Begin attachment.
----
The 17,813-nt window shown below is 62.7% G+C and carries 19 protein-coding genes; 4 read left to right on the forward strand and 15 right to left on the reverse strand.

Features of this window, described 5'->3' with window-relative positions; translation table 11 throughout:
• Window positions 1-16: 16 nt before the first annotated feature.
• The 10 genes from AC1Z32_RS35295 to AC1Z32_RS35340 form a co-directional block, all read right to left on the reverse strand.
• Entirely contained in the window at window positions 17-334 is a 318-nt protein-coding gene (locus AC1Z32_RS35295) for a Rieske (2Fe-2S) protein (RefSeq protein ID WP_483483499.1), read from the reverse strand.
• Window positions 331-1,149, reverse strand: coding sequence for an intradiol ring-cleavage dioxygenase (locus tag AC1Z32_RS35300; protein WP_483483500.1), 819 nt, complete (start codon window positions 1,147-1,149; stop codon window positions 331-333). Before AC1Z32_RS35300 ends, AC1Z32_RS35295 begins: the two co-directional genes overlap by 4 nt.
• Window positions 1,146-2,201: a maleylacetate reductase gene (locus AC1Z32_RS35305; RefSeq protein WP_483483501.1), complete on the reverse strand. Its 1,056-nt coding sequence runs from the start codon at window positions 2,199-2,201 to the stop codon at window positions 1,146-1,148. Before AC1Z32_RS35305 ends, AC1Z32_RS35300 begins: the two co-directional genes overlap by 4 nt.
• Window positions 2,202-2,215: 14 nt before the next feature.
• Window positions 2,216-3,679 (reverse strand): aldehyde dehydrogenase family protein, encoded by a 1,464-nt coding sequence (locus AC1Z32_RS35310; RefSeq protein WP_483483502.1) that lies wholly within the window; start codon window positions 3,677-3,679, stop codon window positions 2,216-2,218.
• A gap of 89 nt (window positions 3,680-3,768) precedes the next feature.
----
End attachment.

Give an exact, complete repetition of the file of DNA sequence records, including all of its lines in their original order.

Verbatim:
The 17,813-nt window shown below is 62.7% G+C and carries 19 protein-coding genes; 4 read left to right on the forward strand and 15 right to left on the reverse strand.

Features of this window, described 5'->3' with window-relative positions; translation table 11 throughout:
• Window positions 1-16: 16 nt before the first annotated feature.
• The 10 genes from AC1Z32_RS35295 to AC1Z32_RS35340 form a co-directional block, all read right to left on the reverse strand.
• Entirely contained in the window at window positions 17-334 is a 318-nt protein-coding gene (locus AC1Z32_RS35295) for a Rieske (2Fe-2S) protein (RefSeq protein ID WP_483483499.1), read from the reverse strand.
• Window positions 331-1,149, reverse strand: coding sequence for an intradiol ring-cleavage dioxygenase (locus tag AC1Z32_RS35300; protein WP_483483500.1), 819 nt, complete (start codon window positions 1,147-1,149; stop codon window positions 331-333). Before AC1Z32_RS35300 ends, AC1Z32_RS35295 begins: the two co-directional genes overlap by 4 nt.
• Window positions 1,146-2,201: a maleylacetate reductase gene (locus AC1Z32_RS35305; RefSeq protein WP_483483501.1), complete on the reverse strand. Its 1,056-nt coding sequence runs from the start codon at window positions 2,199-2,201 to the stop codon at window positions 1,146-1,148. Before AC1Z32_RS35305 ends, AC1Z32_RS35300 begins: the two co-directional genes overlap by 4 nt.
• Window positions 2,202-2,215: 14 nt before the next feature.
• Window positions 2,216-3,679 (reverse strand): aldehyde dehydrogenase family protein, encoded by a 1,464-nt coding sequence (locus AC1Z32_RS35310; RefSeq protein WP_483483502.1) that lies wholly within the window; start codon window positions 3,677-3,679, stop codon window positions 2,216-2,218.
• A gap of 89 nt (window positions 3,680-3,768) precedes the next feature.